- Jenny Hval »
Each year, DiS asks our staff to vote for their albums of the year. Our editor vaguely tots up the 'votes' and then contrasts and compares this with what's been written about, as well as what has been talked about all year on our boards. DiS then ends up compiling some sort of year-end list, which attempts to approximately sum up the year that was. And then lotsa people object and moan about their favourite record not being at number one...
However, each and every year, there are records which slip through the cracks, that individuals who write for the site absolutely adore, yet few others seem to even be aware of. To help highlight a few lost records, a few years ago we invented the Lost List, and ask individuals to write some words explaining why they love the album in question. Next up is Jenny Hval's Viscera, released by Rune Grammofon back in February.
Jenny Hval - Viscera
Sometimes an obsession is born out of nothing. The proverb might be that you know not what you have until you lose it but the reverse works as well – a discovery of something can make you realise what was lacking before. So it is with Jenny Hval, through the beguiling Viscera; the Norwegian's first work under her own name, having previously recorded under the pseudonym rockettothesky. None of those releases have been quite like this, though.
Occasionally you listen to an album which is instant in one way or another. Rewarding, though, are the records which unravel over the course of time and indeed within themselves. Here we have a collection that not only warrants revisits but demands them.
Viscera is often profoundly unsettling. It takes 64 seconds of opener 'Engines In The City' before Hval's then-hushed and languorous voice is heard yet the foreboding introduction of distant percussion, chiming, scraping and scratching at the ears is enough to last a lifetime. When the opening words escape they have the potential to take you aback. That phrase – "I arrived in town with an electric toothbrush pressed against my clitoris / after a few weeks it ran out of batteries / humming silently between my lips" – is drawn out over the course of a minute. It does not stand alone in its directness and it also encapsulates perfectly this release's essence – that of the body. Almost every bodily crevice and organ is explored. Though it is not common for music to be classified or linked with much other than the heart, this record's themes are nothing if not corporeal, approached directly and explicitly.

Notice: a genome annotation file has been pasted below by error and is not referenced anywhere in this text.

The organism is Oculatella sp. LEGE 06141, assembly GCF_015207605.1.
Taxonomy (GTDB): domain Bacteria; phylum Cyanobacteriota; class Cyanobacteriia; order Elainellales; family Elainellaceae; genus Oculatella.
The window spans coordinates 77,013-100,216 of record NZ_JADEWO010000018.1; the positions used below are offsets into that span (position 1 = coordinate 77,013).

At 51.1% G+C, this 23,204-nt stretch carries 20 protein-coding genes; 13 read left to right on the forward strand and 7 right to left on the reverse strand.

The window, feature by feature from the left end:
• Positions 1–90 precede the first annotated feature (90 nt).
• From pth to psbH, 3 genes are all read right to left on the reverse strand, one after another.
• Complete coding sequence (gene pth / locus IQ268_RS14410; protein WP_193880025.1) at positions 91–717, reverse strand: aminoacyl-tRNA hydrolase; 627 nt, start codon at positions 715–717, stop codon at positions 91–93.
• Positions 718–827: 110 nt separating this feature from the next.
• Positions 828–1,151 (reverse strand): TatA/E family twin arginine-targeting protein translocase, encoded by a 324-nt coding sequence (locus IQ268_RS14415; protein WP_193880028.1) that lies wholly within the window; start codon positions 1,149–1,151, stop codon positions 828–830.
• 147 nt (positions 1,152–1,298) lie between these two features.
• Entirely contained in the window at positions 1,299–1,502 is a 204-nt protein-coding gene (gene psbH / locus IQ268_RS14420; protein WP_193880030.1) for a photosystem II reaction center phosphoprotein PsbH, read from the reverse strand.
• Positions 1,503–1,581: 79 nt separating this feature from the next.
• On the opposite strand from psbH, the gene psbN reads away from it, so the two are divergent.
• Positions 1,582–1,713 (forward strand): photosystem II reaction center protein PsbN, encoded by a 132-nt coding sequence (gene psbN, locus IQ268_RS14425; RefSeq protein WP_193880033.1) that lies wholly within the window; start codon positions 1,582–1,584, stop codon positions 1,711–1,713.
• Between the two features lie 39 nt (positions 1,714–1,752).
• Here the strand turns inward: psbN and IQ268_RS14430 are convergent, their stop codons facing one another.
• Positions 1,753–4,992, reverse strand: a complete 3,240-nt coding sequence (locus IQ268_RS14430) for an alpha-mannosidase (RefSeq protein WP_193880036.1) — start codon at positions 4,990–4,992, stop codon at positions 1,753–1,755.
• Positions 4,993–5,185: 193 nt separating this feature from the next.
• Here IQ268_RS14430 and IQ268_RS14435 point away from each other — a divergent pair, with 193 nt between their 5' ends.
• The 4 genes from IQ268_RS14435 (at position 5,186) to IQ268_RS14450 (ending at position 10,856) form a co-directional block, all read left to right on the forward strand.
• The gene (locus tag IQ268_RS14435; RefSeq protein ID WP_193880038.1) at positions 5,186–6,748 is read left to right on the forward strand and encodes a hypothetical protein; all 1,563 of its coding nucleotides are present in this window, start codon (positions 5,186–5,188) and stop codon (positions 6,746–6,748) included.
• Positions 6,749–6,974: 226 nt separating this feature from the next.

There are numerous faces and facets to Viscera, it's a multi-headed and multi-limbed beast on which thousands of words could be written. Instrumentally, an acoustic guitar is often involved but is rarely the basis. A moving, transient ambience created through percussion, voice and other less obvious means are as large a part as any. The way the peripheral sounds bloom, peter out and persist add to the disquiet. 'This Is A Thirst' is the most strictly minimal composition but the discordant, droning atmosphere surrounding sparse, slowly-delivered sentences creates a denseness vastly different to the kind found in 'Portrait Of The Young Girl As An Artist'. That song is split almost exactly into thirds; a jittery prelude followed by the heaviest passage by far and rounded-off by a breathless static-laden slide downwards.
The way Hval uses her voice is integral and hugely varied, moving from spoken and spikily cold, breathy tones in the middle register to high-pitched wails and many more ways. The timbre, speed of delivery, range, intonation and even accent are all unfixed and adapted, occasionally sitting in unison with the music and other times seemingly in opposition to it. The start of 'Blood Flight' - "I carefully rearranged my senses.../ So they could have a conversation" - is delivered intimidatingly and queues a menacing six minutes. At times the accent is English, other times nondescript. There also appears to be a deliberate way in which these approaches shift. The gaps and breaths which are left show language in a light which portrays not "spoken word" but simply spoken – that is to say with pause for thought gathering and effect.
The movements between moods are drastic in nature yet smooth in transition, melting between a fidgety discomfort and a drawn-out serenity or perhaps something like glee and dread. With seven of the nine tracks six-minutes or above there is plenty of room for shifting. 'Milk Of Marrow' is one such song, beginning and scattered with monologues which play out beneath an accompaniment which slides from being steady, deliberate and tranquil to a background of resonant and dimly-distorted guitars and floating vocal calls. Its relative cheer would be an odd way to finish, so 'Black Morning/Viscera' guides us meanderingly to the conclusion.
It is hard to find fault with a collection of works like this. You can both over think and under think with these nine songs at your side, engaging in the descriptive imagery or simply hearing its sounds and not its words. This may be a choice you take but it may be taken for you. Viscera grabs you, often violently. It pokes and prods throughout, but also gives moments of relief through release, then confusion, conflict and resolution. Jenny Hval has produced an album which is profoundly unsettling but it is one which is, more than anything, simply profound.